Motoring | Features

Tariq Javaid's 1998 Chevrolet Camaro

Blinged-up cars are nothing new here, but actually covering them with cash is. Tariq Javaid did just that to this Camaro for the 40th UAE National Day.

  • By Imran Malik, wheels
  • Published: 10:31 January 12, 2012
  • Wheels

  • Image Credit: Grace Paras/ANM
  • Tariq pasted the first coin on October 15, 2010 and pasted the last one just a few days before the National Day celebrations began.
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Can I borrow a couple of Dirhams for the parking metre please?
Sorry, I’m all out of coins! It’s funny how many times I get asked that.

I hope you don’t actually peel any off…
No chance. It’s taken me one restless year to complete my ‘Pride of the Emirates’ project. The last thing I’m going to do is start picking it to bits! I had no social activity during this period, I worked on it during all of my spare time, weekends, holidays you name it. I even took leave from work to complete it. Now my car is famous all over the UAE and parts of the world, it makes me very proud and happy.

Before we get into the details of this stunning piece of art work, tell us what
got you into cars in the first place…
I have had a passion for cars since my childhood, which I inherited from
my grandfather. During my college days, I designed  and assembled a two-seater automobile driven by a motorcycle engine and  was awarded a special prize at
a science fair. I love off-roading and this led me to start my own business. I used to rebuild all sorts  of Willys Jeeps, including the CJ7, M38, M38A1 and M151A2.
Then I visited the UK to study kit-car manufacturing, as I wanted to expand my business and build sportscars. I successfully built a replica Lamborghini Countach on, believe it or not, a Volkswagen chassis. It was the first kit car in Pakistan back in 1998 and it brought me lots of media attention. The futuristic looks of the Countach replica would stop traffic!

You must be getting the same reaction with your coin-covered Camaro. But, the question on everybody’s lips is, why?
The idea came to my mind when I was visiting the US more than 20 years ago. I saw many objects covered with shiny buttons and coins. Then, after coming to the UAE in 1999 and joining the Chevrolet dealership, I noticed how people here love to dress their cars up. Fancy paint jobs and huge shiny wheels were very much the in thing and still are today.  So I decided that I would do something unique to mark the historical 40th UAE National Day.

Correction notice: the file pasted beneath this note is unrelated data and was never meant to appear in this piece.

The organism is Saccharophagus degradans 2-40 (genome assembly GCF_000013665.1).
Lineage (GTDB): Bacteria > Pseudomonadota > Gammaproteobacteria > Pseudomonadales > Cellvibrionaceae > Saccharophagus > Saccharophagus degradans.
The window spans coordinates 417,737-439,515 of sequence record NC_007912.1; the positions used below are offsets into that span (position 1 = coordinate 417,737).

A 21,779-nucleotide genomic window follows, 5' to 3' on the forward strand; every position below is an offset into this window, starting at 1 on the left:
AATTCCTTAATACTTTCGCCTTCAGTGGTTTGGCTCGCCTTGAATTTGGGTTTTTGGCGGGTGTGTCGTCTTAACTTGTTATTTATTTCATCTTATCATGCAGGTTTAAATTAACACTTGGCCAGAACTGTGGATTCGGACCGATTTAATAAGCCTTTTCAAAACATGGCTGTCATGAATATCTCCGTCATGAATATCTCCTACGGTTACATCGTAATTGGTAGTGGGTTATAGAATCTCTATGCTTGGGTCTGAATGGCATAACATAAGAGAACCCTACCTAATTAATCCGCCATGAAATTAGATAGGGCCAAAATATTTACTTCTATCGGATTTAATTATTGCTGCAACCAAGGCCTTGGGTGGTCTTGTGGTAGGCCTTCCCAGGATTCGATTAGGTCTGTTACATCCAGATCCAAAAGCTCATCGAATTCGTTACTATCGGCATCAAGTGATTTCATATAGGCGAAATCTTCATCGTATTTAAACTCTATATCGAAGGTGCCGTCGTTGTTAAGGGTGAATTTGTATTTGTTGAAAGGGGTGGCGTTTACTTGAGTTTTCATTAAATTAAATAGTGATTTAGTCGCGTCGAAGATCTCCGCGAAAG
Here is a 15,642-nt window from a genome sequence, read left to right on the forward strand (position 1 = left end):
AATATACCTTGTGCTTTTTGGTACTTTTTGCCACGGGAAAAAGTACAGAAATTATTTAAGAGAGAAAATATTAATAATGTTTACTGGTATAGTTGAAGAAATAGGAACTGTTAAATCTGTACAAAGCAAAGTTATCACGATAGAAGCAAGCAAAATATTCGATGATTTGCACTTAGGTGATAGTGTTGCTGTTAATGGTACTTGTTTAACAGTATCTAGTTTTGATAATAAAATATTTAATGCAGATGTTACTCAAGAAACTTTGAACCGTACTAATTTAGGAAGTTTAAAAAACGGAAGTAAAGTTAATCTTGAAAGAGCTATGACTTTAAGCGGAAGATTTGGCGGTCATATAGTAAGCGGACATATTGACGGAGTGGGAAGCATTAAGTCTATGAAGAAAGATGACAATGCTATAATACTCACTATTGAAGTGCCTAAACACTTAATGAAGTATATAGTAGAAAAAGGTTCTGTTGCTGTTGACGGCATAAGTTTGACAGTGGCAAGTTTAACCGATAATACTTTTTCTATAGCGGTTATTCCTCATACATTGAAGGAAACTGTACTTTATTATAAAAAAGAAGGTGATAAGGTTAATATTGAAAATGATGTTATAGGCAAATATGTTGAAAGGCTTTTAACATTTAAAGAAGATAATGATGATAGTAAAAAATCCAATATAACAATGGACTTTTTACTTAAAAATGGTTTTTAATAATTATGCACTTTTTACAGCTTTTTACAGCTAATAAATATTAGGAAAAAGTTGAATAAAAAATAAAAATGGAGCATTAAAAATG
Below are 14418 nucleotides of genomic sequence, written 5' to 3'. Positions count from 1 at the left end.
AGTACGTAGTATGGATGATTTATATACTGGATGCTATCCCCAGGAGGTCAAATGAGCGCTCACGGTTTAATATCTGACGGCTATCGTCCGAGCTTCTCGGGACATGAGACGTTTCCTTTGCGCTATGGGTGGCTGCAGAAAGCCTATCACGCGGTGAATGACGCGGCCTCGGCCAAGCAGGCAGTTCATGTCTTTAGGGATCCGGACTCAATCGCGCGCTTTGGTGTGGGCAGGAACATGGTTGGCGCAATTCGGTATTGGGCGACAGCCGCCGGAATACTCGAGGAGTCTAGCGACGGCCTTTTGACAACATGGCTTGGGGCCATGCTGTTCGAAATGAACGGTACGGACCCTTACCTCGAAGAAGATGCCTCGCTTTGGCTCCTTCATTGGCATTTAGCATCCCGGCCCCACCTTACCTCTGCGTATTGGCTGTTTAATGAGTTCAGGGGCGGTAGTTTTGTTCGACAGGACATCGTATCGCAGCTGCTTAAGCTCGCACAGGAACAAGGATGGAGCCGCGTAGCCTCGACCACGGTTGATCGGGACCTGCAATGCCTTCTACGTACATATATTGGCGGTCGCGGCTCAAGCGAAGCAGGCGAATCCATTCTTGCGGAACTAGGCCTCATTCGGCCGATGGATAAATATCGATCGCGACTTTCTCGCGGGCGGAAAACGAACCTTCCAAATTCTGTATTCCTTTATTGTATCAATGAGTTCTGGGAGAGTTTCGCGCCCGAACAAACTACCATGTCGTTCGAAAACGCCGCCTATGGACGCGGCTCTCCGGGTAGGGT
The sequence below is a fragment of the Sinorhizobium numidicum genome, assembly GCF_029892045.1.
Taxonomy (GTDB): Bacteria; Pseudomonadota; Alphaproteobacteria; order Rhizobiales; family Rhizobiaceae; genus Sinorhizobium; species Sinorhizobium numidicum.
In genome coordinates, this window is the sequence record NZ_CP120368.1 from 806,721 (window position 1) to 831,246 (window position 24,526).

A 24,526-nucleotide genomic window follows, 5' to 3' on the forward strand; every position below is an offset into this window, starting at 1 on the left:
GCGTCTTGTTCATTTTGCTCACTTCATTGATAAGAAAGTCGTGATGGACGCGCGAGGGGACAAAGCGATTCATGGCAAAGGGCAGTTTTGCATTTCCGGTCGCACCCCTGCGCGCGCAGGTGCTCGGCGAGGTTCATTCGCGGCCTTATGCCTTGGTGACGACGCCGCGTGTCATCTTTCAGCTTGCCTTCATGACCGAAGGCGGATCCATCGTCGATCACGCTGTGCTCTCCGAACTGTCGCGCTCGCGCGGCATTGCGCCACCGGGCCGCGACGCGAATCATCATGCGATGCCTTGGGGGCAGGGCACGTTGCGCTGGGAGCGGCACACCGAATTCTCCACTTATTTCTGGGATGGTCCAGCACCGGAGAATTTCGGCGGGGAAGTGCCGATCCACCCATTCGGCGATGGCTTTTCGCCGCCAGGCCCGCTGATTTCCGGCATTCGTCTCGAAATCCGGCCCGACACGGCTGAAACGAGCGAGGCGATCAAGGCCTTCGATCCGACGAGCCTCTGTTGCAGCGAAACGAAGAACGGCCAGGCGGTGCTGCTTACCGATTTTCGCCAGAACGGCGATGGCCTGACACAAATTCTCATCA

There have been lots of products to commemorate it, but your Camaro is by far the most interesting. What made you choose this car?
Well, I bought the Camaro for my son; I wanted to get him something sporty that was readily available and this led me to the Chevy, which used to be red. These fourth generation coupés look great with their wide body and low-ride height. Its 3.6-litre V6 had decent performance too. When I told my son that I planned to use his car for this unique project, he was excited that it would be a part of the UAE’s history. But, I’ll have to buy him another car…

Well how about another Camaro? They’re ten a penny here… Talking of which, where did you get all those coins from?
A close friend of mine, who works in a bank, arranged brand new coins for this project. Interestingly, people had never come across one, five or 10 Fil denominations until they saw them on the Camaro, which also has 25 and 50 Fils and one-Dirham coins stuck to it too.  I practised many designs on my dining table at home before settling on one that I thought would work. Then I had to find a place where I could do this without any distraction. I am very thankful to Crystal Shine who provided me with space and privacy in their facility.

You actually pasted each and every coin onto the car yourself, right? Pardon the pun, but you were really attached to this project...
If you want something done right, then you have to do it yourself. I feel a sense of pride and achievement in having laboured so hard over this. The first coin was pasted on October 15, 2010 and I actually only just finished  a few days before the National Day celebrations began.

There were quite a few tricky encounters such as making a map of the UAE on the roof and deciding on a symbolic name for the car. Also, designing and writing the names of all seven emirates in both English and Arabic was quite difficult.

Alright, let’s talk figures. How many coins are on the car and what are they worth?

The total number of coins is approximately 33,000 with a face value of Dh21,000. The total weight of the coins is roughly 160kg and it took me a total of 3,000 hours
to complete.

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That’s a great way of adding value to a car. Literally. Does it drive?
Yes, the car is in perfect working condition although the plan is for it to become
more of a display piece at a prominent location. Right now, it’s pulling in the crowds at the Al Ghandi auto show room on Shaikh Zayed Road. I was invited to display it at Dubai Airport Terminal three for a National Day party and it gathered tremendous attention.
Many people want to buy it but I would never sell after all the work that’s gone into this car. I’ve become known as the coin car man now! But seriously, I hope it becomes  a symbolic car for the UAE and that it is shown all over the emirates for years
to come.

Bio

  • Name Tariq Javaid
  • Job Chevrolet dealership purchase manager
  • From Pakistan
  • Wheels 1998 Chevrolet Camaro
  • In the UAE 12 years

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